With this we turn to a surface-mount chip that has been designed to carry out the exact same task as circuit B. The chip is called PR4401. The following is the promotion advert for the chip:


I could not find any sales literature on the internet, but the manufacturer requires 9,000 pieces to be bought at a cost of 36 cents per piece. This comes to $3,240 if you want to incorporate it into your project.
I have described the pro's and con's of this chip in another article "Circuit Tricks" and you should read it and work out what they really mean.

Kit of components $3.00  plus $4.00 postage

An equivalent IC (chip) has come on the market for 10 cents and it is a better chip.
Here is the circuit for QX5252F:

Using 220uH, the circuit takes 13mA an illuminates 2 white LEDs very brightly.
Using 100uH the circuit takes 30mA and the LEDs are really the same brightness.
Using 33uH the circuit takes 80mA and the LEDs are just about the same brightness.
Obviously the 220uH creates the most efficient circuit.

Here is the prototype:

The kit comes with a PCB, all parts: QX5252 Chip, tactile switch, 1.5v button cell, tinned copper wire for cell and heatshrink for cell-cover, 100uH inductor, very fine wire and 1M to make your own 100uH, 2 machine pins and length of fine solder, but only 2 LEDs and not the change-over switch.  All for $7.00 posted.
Email Colin Mitchell for details on buying the kit.

The prototype has been built on Matrix Board and shows the change-over switch used to test different LEDs.  You will get the Printed Circuit Board in the kit that has been generated from the layout. This is the easiest and simplest way to make a PCB and avoid any mistakes.

The inductor has been fitted via machine pins and it can be removed and different inductors fitted to see the results. A machine pin is hollow and allows to poke the ends of a conductor into the pin and it will make contact.
The current taken by the circuit changes according to the inductance and this will enable you to compare inductors and even find the value of an unknown inductor.
You need to use one, two or three known inductors and make a table of the inductance and current taken by the circuit.
The current may or may not be linear but we measured inductors from 33uH 1,000uH and recorded currents from 80mA to 2.5mA.
This enabled us to measure unmarked coils.

One more feature of this project is to wind your own inductor and see if it is effective as the 100uH supplied in the kit. 
The kit comes with fine wire and a 1M resistor.
Wind 250 turns on the resistor very carefully and as you come to the end of the winding, you can criss-cross the wire over the other turns to keep them in place.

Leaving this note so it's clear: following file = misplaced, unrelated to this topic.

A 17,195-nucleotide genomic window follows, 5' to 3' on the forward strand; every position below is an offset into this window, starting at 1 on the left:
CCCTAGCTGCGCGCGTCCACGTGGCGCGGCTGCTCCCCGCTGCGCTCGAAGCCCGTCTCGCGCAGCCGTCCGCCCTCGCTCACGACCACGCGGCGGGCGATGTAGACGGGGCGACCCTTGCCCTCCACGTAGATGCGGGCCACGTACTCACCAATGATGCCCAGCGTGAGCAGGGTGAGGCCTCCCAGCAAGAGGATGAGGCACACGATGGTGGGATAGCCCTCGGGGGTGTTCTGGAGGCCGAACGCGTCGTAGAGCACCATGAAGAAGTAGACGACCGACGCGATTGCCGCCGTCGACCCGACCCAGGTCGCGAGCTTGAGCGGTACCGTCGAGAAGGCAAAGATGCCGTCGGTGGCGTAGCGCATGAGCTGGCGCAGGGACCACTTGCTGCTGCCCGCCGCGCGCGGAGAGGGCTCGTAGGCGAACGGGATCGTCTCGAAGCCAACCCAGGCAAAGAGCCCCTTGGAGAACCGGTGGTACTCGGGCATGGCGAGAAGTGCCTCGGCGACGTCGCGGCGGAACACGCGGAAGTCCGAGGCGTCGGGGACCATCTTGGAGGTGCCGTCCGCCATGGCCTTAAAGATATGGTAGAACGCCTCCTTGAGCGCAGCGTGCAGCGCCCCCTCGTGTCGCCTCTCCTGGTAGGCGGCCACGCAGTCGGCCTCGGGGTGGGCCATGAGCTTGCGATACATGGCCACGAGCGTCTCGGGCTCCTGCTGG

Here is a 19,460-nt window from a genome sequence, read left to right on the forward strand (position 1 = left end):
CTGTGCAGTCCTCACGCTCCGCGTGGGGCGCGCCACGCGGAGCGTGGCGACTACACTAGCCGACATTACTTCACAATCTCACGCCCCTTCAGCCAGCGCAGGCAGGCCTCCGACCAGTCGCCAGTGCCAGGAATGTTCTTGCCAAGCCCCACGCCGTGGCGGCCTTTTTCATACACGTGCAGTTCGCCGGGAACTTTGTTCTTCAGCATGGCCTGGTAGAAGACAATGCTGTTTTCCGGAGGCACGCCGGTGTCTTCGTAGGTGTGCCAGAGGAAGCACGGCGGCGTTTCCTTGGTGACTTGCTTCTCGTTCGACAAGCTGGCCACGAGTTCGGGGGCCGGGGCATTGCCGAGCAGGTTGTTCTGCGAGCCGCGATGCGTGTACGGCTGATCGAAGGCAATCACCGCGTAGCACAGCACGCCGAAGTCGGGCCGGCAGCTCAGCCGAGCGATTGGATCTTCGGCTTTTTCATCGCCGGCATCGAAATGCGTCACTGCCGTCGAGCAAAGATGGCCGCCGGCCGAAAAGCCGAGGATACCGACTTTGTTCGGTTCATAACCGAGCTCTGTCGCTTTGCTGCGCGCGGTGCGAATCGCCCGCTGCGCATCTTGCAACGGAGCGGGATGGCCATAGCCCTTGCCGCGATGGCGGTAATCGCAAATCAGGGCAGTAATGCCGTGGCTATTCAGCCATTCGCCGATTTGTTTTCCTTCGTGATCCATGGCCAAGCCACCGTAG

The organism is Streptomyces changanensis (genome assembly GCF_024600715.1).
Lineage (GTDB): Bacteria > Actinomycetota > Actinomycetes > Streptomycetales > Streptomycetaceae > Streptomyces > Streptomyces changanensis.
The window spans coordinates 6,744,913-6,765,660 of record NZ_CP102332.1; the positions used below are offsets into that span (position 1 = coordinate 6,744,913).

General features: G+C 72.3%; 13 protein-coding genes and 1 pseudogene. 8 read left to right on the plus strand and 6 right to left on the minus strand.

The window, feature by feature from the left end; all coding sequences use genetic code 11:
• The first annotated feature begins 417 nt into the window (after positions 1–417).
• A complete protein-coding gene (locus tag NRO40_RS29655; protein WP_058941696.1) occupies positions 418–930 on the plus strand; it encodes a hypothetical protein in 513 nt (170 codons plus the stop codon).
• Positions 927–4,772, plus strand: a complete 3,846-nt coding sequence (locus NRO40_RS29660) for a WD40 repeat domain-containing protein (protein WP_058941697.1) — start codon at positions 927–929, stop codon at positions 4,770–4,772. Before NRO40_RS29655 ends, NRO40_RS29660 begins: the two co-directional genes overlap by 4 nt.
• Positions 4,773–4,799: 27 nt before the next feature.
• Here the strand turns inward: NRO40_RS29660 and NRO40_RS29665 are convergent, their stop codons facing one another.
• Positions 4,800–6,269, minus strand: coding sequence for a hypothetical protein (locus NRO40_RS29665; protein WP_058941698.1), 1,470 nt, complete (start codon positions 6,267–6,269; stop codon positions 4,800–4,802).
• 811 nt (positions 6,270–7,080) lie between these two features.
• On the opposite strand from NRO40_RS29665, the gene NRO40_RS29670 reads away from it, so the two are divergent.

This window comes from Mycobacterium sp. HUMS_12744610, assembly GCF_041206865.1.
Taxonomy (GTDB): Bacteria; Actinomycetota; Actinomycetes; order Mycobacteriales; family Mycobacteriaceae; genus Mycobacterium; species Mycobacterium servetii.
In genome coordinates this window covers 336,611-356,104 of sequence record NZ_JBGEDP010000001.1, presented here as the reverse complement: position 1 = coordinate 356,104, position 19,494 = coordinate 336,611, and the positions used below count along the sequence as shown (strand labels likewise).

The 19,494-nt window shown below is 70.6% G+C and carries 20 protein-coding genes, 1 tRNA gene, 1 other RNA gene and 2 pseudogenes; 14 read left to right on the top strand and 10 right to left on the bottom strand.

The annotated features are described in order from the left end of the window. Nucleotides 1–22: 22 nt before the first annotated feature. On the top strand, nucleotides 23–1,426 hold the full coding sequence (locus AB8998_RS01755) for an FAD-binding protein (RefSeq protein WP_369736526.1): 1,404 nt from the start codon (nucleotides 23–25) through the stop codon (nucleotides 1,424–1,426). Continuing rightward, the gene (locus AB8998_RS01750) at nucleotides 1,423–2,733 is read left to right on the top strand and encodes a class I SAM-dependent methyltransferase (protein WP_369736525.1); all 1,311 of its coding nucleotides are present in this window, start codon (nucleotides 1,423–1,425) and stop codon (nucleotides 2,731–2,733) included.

Leave at least 4cm of wire at the beginning and end.
Now heat the wire very close to the body of the resistor with a hot clean soldering iron that has been fully tinned. The wire will get tinned very close to where it comes from the winding. Now wind 5 turns around the wire coming from the resistor and solder it in place. Break off the wire.
Do the same with the other end.
Fit your home-made inductor and the LED should be as bright as the 100uH.
Measure the current across the switch. It should be about 32mA.
The voltage is being converted from 1.5v to 3.5v and each LED will get slightly less than 6mA by the time you take the efficiency of the circuit into account.

Here is the waveform:

 What is happening?
The first part of the cycle shows the inductor being pulled down to the 0v rail.
This means the 1.5v for the battery is directly across the inductor and current starts to flow in the winding.
This produces magnetic flux (called EXPANDING FLUX) that cuts all the turns and produces a voltage in the turns that is opposite to the incoming voltage.
This means the effective voltage entering the inductor is very small and thus a small current flows. However enough current flows and enough time is allowed so the inductor produces magnetic flux.
This is shown in diagrams A and B.
The circuit then immediately turns OFF and the magnetic flux collapses very quickly.
This is shown in diagram C. This voltage is actually in the opposite direction to the original voltage and this is one of the most important things to understand.
The voltage produced by the inductor will be very high (possibly 10v or more) (and is added to the voltage of the battery. But as soon as the voltage reaches 3.2v, the white LED starts to turn ON and produce illumination.
The magnetic flux keeps collapsing and supplying energy to the LED for about 2uS and when the voltage falls to less than 3v, the LED turns OFF.
The QX5252 IC turns ON again and pulls the inductor to the 0v rail to start the next cycle. The IC operates at about 130kHz and if the inductor has not lost all its magnetic flux, it will add to the flux on the next cycle. 
You can see the inductor only has to produce about 1.7v as the voltage is "produced" on top of the 1.5v from the battery. The circuit will work down to about 0.9v
Understanding and interpreting a waveform is very important because the LED is only turned ON for a very small portion of the time but it is turned ON very brightly.
Our eyes detect this brightness and hold this brightness while the LED is completely turned OFF during the rest of the cycle. This effect is called PERSISTENCE OF VISION.
This is why a very small current will produce high brightness and create a highly effective circuit.
That's how the circuit got its name: Joule Thief. It appears to get energy from nowhere. But we know a LED can operate in pulse-mode and product a very high brightness while consuming a small OVERALL current.
This project will teach you 3 things:
The number of turns to create 100uH inductor, testing different inductors, testing different LEDs and determining the value of inductance by measuring the current.